Ultimately, Ali is a succession of first-rate acting and exciting moments that don't really add up to much. It's hard to imagine anyone else matching Will Smith's Ali -- his physical transformation and imitation of the champ's sing-songy vocal delivery fairly startling -- but this has to be one of the rare occasions when the Hollywood star is actually less attractive and charismatic than the real-life figure he portrays. And the supporting performances are almost uniformly excellent, especially Jamie Foxx as cornerman Brown and an almost unrecognizable Jon Voight as sportscaster Howard Cosell. Mario Van Peebles also makes a very credible Malcolm X.

Ali's final section, a long, faithful recreation of the "Rumble in the Jungle" with Foreman, is respectable filmmaking that dutifully recounts all the aspects of that momentous event, from Ali's heroic status among Africans to the dubious introduction of Don King to Ali's famous rope-a-dope boxing strategy. But When We Were Kings, an Academy Award winner from only a half-decade ago, recounted all this with actual footage and more insight, and Mann's film just doesn't hold up next to that unavoidable comparison.

Like Brown says in When We Were Kings, "This is no Hollywood set, this is real. Hollywood would come in, take these types of scenes and set them up. Have somebody in the movies playing his life. This is real, we don't pick up no script." n

The odds were against the cinematic biography A Beautiful Mind, a fact-based account of Nobel Prize-winner John Forbes Nash Jr., the mathematician whose career and marriage were derailed by a decades-long bout with schizophrenia. Indeed, there seemed to be little dramatically compelling about Nash's life, much of it set in a stuffed-shirt academic world punctuated by equations, digits, and economic theories. And it's even more daunting to depict the vagaries of a personality disorder, which this film attempts to explain through such storytelling liberties as composite characters and flights of fiction that go against a true historical study. Yet director Ron Howard makes it all add up for this poignant tale of one man suffering from his peculiar burden of genius, as Nash dances on the precipice of madness for nearly 50 years.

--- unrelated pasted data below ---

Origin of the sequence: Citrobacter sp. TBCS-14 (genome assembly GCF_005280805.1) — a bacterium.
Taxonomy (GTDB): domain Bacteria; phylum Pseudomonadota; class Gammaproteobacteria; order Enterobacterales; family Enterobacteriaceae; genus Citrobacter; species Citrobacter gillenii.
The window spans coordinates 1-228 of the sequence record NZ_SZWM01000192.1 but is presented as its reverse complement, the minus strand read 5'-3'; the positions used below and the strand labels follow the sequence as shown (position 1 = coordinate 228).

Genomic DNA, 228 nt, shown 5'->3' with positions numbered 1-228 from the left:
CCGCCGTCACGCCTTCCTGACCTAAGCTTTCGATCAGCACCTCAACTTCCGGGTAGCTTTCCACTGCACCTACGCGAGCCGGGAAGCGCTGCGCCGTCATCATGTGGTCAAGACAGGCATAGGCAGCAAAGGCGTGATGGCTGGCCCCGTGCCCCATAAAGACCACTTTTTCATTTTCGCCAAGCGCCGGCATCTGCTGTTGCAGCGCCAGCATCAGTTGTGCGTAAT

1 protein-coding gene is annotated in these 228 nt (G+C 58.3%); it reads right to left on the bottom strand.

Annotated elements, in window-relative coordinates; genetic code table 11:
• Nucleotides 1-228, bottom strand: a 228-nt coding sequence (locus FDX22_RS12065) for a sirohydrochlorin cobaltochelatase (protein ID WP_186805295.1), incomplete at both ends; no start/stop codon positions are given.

Russell Crowe, a long way from his Academy Award-winning work in Gladiator's toga party, portrays West Virginia whiz kid Nash, and the film opens with the young man's 1947 entry into Princeton. Handsome yet devoid of social skills encompassing basic human interaction ("I don't like people, and they don't like me," he admits), he skips classes and mostly ignores his student peers in order to find "that original idea" which will separate his talents from the pack.

As A Beautiful Mind amusingly posits, however, Nash's observations of his horny classmates as they ponder how to approach a blonde bombshell at a campus bar, combined with his own formula for such romantic strategizing, leads him to calculate new concepts regarding governing dynamics and the mathematics of competition that soon challenge the long-held theories of Scottish economist Adam Smith (1723-1790). So it figures that six years later Nash becomes a valued instructor at MIT's Wheeler Labs, where he finds the love of his life: Alicia (Requiem for a Dream's Jennifer Connelly), a cutie-pie student from his calculus class. ("Against all probability," he exults to a colleague, "she finds me attractive on a number of different levels!") Nash is also hailed as an expert code-buster who gets summoned by the Pentagon to crack hidden messages buried under a slew of seemingly random integers.

Amid Nash's staid, somewhat drab existence, two very colorful characters manage to stand out: Nash's Princeton roommate Charles Herman (A Knight's Tale's Paul Bettany), a go-for-the-gusto chap who in later scenes is toting along his motherless niece Marcee (Vivien Cardone), and Department of Defense head William Parcher (Ed Harris), who dragoons Nash into the shadowy world of Cold War espionage and hush-hush top secrets. Parcher convinces Nash that the Russians plan to nuke America and instructs him to divine covert information found in national magazines like Look and Time; the spy even implants a radioactive isotope into Nash's arm with select access codes that will gain him entry into classified areas so he can drop off the need-to-know information.